1. I had the fortunate experience of riding with a trainer who 1. confirmed for my that my current horse was absolutely wrong for me (I knew it, but needed outside confirmation that I wasn’t just being a wimp) and 2. had the perfect horse for me in her barn. AND, she managed it so everything fell into an even trade situation for me. …but I think trainers such as her are rare. I’ve experienced many of the types you list. Ugh.

    Liked by 1 person

    1. That is the absolute best situation! I think we all need that “outside confirmation” sometimes…

      I’m sad to hear you, too, have experienced first hand these lowly ambition drainers…


  2. Nope, not interested in any of these either. Just as bad though is the ego stroker. I’d rather have no compliments than fake and placating ones. I live for a positive word from my trainer, but I know that when I get one, it is well earned.

    Liked by 2 people

    1. I think (hope?!) most riders figure out the Ego Stoker sooner or later.
      We’ll never get anywhere with one of those, sigh.

      I think you’ve landed in excellent territory with yours Karen!


  3. And now for an article on several of the positive types of coaches? For there are several types that work well…although not all types work for all types of riders. Some need more explanation (and/or hand holding) than others do; some want a lot of technical speak, while others like metaphors; some want to be pushed hard while others need a lot of praise…you get the idea. Maybe the next article is to think about yourself, what YOU need to succeed (there is a hint of this in your analysis of what worked to get you running your best), and then find that coach. Of course, the HUGE PROBLEM is that for most of us, there is only one or maybe two dressage coaches around, so we don’t really have much choice. Alas. Maybe an article on how to push back and protect yourself (and your horse) so you get what you need from the lesson? I’ve become an expert at that.

    Liked by 1 person

    1. But HEY, This is exactly the post I want to read from you then! 🤗
      I don’t think I push back a whole lot. (Who am I to say…)

      I do know that I am in an Excellent spot right now, and I know it’s a great environment for me to grow.

      I know I am a good student Because I try very hard.
      I also know I am not a good student Because I want to often do things on my own haha😎👿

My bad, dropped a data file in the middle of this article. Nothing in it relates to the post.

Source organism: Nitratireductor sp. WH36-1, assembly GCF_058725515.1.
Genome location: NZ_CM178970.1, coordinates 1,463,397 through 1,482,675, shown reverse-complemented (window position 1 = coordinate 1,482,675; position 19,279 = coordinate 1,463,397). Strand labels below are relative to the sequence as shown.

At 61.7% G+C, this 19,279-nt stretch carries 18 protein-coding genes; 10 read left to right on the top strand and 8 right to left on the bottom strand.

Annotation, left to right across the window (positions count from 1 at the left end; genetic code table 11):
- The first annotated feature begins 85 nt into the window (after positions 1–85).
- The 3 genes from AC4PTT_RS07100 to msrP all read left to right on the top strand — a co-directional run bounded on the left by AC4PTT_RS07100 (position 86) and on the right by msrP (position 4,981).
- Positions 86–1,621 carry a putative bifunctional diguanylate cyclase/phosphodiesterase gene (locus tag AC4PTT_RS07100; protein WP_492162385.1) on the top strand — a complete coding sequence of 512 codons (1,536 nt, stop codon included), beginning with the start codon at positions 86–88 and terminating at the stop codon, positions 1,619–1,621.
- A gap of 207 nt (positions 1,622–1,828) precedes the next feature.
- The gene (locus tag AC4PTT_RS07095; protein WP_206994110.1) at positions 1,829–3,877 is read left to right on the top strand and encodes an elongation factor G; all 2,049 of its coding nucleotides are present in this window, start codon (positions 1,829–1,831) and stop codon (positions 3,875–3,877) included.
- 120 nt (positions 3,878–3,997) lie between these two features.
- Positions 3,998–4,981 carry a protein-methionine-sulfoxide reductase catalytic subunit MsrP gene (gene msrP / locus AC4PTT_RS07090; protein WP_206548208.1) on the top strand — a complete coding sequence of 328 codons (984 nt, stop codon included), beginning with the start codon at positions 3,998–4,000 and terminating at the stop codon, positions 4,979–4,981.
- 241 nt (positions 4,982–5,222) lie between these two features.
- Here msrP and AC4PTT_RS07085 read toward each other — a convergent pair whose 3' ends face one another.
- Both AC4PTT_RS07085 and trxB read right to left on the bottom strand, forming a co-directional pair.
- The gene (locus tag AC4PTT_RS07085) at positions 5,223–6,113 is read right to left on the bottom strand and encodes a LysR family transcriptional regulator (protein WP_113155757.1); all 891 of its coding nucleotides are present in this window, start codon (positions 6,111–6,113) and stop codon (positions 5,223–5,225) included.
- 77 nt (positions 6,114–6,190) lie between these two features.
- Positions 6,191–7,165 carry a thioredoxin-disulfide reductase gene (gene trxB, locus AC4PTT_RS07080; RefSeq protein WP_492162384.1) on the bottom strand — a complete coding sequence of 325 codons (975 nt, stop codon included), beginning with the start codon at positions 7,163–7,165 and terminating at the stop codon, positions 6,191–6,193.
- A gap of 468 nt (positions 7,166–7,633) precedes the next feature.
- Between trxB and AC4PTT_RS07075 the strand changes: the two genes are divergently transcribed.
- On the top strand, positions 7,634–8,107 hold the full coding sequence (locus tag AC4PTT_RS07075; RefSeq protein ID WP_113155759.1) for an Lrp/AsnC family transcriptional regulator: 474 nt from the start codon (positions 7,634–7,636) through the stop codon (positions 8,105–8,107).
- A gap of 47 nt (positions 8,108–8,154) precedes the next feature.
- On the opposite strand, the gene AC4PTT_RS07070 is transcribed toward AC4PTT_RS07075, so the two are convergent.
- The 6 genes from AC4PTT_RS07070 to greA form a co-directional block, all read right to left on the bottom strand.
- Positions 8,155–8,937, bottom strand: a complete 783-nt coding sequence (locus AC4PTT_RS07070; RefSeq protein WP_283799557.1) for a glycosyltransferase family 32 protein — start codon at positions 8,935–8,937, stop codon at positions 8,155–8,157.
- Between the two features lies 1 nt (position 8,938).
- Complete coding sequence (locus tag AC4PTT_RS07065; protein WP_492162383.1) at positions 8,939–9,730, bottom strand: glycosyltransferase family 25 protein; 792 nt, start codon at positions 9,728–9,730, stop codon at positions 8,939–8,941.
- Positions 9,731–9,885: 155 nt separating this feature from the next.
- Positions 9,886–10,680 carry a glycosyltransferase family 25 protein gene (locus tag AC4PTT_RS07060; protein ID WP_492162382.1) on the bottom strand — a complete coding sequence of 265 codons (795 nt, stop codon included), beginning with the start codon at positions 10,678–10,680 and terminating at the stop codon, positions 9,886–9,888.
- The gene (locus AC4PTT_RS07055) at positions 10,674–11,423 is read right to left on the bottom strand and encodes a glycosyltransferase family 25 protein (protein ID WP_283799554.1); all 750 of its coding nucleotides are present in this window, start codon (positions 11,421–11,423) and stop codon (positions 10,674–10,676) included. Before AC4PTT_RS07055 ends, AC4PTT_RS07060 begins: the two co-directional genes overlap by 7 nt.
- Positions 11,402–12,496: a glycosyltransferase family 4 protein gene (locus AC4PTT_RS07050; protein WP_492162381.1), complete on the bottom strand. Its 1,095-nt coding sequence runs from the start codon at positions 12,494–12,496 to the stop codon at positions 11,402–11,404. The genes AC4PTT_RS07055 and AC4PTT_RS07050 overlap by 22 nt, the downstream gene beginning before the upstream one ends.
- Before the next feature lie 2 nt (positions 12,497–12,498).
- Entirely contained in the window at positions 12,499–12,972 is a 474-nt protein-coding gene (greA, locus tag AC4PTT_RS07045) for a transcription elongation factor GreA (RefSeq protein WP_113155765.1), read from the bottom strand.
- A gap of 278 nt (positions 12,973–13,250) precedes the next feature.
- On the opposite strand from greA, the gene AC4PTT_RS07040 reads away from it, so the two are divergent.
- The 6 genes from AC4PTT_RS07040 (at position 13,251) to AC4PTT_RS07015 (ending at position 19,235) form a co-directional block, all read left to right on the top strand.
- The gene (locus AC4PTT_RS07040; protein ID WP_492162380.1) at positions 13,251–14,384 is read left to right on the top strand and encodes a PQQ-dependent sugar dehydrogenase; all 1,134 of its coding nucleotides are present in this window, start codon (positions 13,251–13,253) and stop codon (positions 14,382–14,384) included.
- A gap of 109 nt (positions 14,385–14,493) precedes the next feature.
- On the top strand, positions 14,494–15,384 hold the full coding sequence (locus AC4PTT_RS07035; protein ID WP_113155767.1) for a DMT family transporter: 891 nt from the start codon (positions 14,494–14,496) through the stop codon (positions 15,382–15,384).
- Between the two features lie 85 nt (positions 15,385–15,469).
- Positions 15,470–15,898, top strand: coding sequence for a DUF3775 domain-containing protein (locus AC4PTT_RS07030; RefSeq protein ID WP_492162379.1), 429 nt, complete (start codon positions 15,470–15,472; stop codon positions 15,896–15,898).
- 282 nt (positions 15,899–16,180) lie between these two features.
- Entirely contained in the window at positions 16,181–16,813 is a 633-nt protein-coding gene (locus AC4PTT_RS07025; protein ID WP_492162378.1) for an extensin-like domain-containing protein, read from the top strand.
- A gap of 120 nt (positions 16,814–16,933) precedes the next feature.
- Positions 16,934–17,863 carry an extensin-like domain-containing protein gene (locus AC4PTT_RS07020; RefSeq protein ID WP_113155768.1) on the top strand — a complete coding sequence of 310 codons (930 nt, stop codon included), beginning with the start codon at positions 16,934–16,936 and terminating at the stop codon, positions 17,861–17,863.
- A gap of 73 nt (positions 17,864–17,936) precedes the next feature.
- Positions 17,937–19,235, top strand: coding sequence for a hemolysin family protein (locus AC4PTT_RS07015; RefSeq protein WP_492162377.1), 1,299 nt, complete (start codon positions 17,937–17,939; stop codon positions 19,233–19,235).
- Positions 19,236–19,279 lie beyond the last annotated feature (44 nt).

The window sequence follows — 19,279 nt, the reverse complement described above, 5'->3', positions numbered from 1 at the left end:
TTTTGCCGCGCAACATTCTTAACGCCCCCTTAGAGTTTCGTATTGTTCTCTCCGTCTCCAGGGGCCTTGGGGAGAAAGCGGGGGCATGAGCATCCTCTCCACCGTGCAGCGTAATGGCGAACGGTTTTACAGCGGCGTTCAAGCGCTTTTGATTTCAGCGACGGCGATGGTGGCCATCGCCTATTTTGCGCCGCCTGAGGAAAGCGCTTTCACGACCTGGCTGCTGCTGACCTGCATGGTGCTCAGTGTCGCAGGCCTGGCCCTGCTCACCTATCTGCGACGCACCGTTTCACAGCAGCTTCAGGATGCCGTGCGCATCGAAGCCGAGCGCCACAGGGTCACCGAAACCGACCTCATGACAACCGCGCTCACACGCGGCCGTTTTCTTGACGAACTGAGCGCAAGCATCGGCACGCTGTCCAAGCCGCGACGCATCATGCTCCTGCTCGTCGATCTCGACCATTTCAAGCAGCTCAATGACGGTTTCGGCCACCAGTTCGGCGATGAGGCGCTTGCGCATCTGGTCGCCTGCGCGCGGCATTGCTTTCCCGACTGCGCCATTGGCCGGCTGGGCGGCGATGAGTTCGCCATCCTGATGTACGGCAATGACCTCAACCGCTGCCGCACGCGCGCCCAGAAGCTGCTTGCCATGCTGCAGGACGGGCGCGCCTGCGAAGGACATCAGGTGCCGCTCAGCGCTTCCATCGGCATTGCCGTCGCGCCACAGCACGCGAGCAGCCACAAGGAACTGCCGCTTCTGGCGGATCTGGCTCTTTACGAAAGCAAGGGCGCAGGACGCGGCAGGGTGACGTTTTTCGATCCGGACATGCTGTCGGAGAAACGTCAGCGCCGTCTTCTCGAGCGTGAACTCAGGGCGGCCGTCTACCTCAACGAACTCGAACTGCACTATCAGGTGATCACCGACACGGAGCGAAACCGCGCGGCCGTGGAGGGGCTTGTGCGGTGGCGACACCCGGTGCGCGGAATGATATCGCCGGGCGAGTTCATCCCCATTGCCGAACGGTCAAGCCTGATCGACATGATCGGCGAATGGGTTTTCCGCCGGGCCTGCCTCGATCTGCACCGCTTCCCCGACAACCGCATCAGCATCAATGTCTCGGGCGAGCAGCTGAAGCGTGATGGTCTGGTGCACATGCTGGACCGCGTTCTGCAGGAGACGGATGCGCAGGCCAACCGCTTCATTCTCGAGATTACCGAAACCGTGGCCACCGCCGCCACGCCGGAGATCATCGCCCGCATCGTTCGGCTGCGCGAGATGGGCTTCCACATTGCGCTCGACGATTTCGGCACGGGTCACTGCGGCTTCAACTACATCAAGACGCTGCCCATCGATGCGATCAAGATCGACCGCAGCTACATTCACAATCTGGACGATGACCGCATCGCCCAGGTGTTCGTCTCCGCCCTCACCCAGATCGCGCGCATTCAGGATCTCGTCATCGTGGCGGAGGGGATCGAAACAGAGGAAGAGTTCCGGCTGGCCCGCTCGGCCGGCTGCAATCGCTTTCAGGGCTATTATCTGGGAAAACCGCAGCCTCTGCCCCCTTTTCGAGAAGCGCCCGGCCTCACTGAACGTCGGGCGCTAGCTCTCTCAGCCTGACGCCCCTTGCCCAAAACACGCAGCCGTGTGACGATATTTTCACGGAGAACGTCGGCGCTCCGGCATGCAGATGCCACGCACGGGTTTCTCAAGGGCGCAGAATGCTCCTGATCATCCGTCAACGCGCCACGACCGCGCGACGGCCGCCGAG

Liked by 1 person

        1. Nailed it- it’s one of the biggest chores with creating posts; there has to be at least something of an image to go along…

          Don’t have a whole lot of advice on this, other than having the phone in a pocket, and committing to taking it out at least 3 days per week and snapping a few.
          I never really know just what will come out of it 🙂
          Most recent, blurry Shot of the absolutely terrifying piglets. I might just have to post it!


          1. Piglets!!! That does sound terrifying. Now if only I had my phone with me yesterday, when a super cute, incredibly hairy small white pony was next to Star in the cross ties. Big black mare, little shaggy white pony: cute shot. But of course, my camera was a long way away, a five minute walk up the hill in my car…You are right, I need to just shove it in a jacket pocket in the hopes of a shot being there.

            Liked by 1 person

          2. Yes! Would have been a great shot! But then again, we can’t be slaves to always having the phone around for pictures. It’s too stressful.
            I find that wintertime I have way more shots 🙂
            Just because of jacket pockets! As soon as the end of April, everything comes off, and magically, only half the shots in a week…

            Liked by 1 person

    1. Alli, you’re an artist, so automatically my hero. You can pull something off. Well, maybe 9 instead… These are 6 fatties, and one little sad squiggly at the end. I know your girl has got some serious thick flowy growth…. 🦄

      Liked by 1 person